The Future Of The New Zealand Workplace
Flexible Work Schedules, Telecommuting
New research reveals Kiwis’ strong preference for flexible workplaces
The results of the research conducted by Randstad is good news for disabled jobseekers who seek flexibility in the workplace. It is well documented that the disabled sector of the community can compete with and very often surpass their non disabled counterparts, if flexible hours are implemented. So Randstad’s latest findings --- which reveals that more than 70% of New Zealand employees want to work remotely, or telecommute, for at least part of their working hours --- bodes well for the disabled employee
The summary of the research is below
New research from recruitment and HR services firm, Randstad, suggests implementing flexible work arrangements could be the key to New Zealand employers attracting and retaining quality staff.
The annual Randstad Award employer branding research, which asked Kiwis their thoughts on workplace flexibility, among other topics, reveals. In addition, up to 55% would prefer variable working schedules. Results vary slightly between men and women, with 28% of men preferring to work in the office every workday, compared to 26% of women.
Country Manger of Randstad New Zealand, Brien Keegan, speaking ahead of the company’s annual Randstad Award on 14 April, says this research provides a strong indication to employers that the days of the 9 to 5 office workday are well gone.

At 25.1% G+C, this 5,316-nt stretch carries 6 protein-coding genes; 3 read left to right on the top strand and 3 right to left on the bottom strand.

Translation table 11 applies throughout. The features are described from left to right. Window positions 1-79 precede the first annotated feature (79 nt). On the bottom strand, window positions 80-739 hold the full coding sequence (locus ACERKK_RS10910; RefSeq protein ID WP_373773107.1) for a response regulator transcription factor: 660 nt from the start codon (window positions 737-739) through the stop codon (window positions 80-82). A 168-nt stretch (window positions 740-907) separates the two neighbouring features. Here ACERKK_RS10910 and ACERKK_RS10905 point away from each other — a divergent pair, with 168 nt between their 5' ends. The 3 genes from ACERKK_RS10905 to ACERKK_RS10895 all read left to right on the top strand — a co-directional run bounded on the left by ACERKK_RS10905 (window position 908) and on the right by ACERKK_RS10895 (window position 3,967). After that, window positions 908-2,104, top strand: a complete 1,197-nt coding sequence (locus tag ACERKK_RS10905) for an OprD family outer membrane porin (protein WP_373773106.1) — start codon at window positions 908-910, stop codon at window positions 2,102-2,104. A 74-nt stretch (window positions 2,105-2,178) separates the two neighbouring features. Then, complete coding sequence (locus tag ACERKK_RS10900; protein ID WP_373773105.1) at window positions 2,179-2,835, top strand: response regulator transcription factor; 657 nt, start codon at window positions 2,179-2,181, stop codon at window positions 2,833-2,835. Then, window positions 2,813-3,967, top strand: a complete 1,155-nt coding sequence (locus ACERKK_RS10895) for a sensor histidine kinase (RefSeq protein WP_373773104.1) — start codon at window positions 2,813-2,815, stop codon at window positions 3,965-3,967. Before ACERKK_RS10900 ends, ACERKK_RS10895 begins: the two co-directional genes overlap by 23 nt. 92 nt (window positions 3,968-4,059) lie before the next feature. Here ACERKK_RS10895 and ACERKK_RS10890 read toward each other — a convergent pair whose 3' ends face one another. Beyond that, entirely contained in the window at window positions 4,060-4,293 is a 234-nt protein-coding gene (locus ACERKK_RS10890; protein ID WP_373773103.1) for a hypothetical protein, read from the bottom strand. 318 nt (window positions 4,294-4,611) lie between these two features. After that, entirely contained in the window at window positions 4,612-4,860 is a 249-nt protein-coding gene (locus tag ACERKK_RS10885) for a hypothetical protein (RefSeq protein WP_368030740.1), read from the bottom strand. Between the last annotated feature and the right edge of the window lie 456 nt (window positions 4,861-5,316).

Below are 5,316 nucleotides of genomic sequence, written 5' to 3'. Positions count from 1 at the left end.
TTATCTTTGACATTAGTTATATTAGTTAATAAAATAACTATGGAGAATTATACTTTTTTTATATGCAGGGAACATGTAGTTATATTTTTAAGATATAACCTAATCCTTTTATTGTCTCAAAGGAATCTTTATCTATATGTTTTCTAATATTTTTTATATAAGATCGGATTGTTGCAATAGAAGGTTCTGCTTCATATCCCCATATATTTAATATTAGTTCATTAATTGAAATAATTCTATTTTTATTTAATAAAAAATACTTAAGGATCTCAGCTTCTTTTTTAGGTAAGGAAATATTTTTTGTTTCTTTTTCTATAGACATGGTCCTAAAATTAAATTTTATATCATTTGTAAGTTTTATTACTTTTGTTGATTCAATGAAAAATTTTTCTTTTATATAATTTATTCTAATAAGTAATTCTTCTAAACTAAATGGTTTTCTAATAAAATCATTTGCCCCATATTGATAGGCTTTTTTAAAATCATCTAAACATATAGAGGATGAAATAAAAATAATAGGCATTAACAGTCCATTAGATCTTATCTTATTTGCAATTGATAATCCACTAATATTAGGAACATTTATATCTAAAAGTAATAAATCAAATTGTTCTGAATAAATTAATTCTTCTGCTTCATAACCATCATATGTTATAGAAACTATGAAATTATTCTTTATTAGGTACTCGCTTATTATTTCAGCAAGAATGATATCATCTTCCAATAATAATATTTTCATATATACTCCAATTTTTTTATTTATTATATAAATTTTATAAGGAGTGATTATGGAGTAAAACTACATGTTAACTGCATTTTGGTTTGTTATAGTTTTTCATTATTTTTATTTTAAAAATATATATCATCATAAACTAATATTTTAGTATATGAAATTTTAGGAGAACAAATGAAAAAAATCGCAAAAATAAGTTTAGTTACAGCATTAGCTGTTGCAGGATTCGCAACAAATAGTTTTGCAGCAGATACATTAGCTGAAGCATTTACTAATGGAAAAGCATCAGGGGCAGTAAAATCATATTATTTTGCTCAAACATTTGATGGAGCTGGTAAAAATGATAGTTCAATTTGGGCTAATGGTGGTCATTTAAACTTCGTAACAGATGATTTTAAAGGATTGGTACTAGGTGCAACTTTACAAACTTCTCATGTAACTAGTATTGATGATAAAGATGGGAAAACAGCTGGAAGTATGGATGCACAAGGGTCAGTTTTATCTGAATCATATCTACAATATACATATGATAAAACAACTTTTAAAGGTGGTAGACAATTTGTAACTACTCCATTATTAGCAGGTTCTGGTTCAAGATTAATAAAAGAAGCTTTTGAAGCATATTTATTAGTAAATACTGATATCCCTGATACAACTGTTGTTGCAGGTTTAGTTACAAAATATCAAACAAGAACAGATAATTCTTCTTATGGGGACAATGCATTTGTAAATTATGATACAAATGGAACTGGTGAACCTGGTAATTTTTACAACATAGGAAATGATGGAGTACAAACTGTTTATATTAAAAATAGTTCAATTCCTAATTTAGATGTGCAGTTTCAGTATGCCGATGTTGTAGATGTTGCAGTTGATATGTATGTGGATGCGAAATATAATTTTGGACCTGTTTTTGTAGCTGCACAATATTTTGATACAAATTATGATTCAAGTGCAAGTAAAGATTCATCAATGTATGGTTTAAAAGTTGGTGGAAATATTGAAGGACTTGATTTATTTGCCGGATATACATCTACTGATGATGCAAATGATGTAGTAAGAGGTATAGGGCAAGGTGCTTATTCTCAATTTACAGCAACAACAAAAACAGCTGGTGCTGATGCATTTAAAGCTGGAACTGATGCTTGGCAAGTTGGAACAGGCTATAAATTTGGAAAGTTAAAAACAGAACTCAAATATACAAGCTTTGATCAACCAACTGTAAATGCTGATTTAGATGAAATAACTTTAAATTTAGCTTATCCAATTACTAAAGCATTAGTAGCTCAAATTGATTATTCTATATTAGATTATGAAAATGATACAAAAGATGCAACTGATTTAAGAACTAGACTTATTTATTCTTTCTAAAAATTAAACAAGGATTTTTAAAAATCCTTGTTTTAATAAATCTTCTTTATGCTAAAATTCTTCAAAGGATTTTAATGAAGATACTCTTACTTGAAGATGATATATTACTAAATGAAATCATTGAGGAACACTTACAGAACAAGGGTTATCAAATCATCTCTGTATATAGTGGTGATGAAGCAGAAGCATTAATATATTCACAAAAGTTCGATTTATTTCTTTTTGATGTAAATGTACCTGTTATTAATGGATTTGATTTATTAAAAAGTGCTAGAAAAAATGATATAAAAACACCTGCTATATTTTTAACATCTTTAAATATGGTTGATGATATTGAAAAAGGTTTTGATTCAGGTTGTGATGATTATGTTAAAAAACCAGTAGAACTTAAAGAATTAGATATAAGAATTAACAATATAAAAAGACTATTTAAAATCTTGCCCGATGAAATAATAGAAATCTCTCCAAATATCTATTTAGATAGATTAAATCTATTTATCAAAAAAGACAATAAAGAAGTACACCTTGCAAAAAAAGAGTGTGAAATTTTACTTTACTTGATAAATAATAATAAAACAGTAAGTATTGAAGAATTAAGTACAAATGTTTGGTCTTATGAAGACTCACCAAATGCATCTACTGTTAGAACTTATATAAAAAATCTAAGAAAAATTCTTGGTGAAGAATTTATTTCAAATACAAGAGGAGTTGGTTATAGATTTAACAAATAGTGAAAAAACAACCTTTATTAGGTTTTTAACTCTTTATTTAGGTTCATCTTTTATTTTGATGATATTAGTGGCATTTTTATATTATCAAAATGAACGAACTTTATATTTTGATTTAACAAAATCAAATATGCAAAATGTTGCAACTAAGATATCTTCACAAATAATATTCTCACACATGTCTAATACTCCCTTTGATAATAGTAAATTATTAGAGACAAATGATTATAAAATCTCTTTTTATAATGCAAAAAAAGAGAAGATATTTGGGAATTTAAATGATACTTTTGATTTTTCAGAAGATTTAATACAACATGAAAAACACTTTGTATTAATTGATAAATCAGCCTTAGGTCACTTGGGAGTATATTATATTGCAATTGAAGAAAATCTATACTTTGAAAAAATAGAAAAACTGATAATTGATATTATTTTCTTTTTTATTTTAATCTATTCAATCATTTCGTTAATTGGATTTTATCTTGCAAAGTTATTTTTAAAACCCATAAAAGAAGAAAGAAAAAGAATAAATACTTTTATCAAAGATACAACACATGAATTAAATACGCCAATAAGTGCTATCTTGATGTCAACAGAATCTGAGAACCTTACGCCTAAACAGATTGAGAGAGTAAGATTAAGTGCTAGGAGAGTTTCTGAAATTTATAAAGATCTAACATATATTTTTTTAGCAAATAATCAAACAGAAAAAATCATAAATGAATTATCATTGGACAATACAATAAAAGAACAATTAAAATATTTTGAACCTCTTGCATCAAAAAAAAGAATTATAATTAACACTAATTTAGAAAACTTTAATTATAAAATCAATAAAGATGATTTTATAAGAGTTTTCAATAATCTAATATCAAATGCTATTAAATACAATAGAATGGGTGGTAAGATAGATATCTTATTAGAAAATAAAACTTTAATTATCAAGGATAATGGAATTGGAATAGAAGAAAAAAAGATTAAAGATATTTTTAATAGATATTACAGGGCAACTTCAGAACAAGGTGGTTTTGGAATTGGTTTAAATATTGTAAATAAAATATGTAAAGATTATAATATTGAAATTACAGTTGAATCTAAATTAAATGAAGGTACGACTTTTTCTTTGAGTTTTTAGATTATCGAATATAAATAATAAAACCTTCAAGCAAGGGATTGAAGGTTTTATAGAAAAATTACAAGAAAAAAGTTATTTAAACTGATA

“It’s critical for employers to consider their attractiveness as an employer in today’s competitive talent environment. People are an organisation’s greatest asset and differentiator. The Randstad Award research will give employers the insights they need to continually shape their employer brand to appeal to today’s jobseekers.
“Flexible working options clearly appeals to most New Zealand workers. Employers should leverage this opportunity and take advantage of technology to offer employees the opportunity to telecommute, and investigate other ways employees can work flexibly.
“New Zealand’s talent market is very competitive, particularly for skilled knowledge workers. By tapping into the desires of New Zealand jobseekers, employers will increase their chances of attracting and retaining the best talent and give their businesses the competitive edge,” says Keegan.
The Randstad Award research, which captures the perceptions of over 200,000 potential job seekers from 25 countries including New Zealand, Australia, United Kingdom, United States of America and China, found that on average 71% of New Zealand employees stated having a healthier work-life balance and less stress was their main motivator for working less.
Mr Keegan says he’s not surprised by the findings of the research, which polled 7,017 working age New Zealanders.
“Experiencing a positive work-life balance is key for employees. Our research found that 64% of those surveyed stated a good work-life balance was their number one reason for staying with their current employer; while 33% stated work-life balance issues was a reason to change employers.”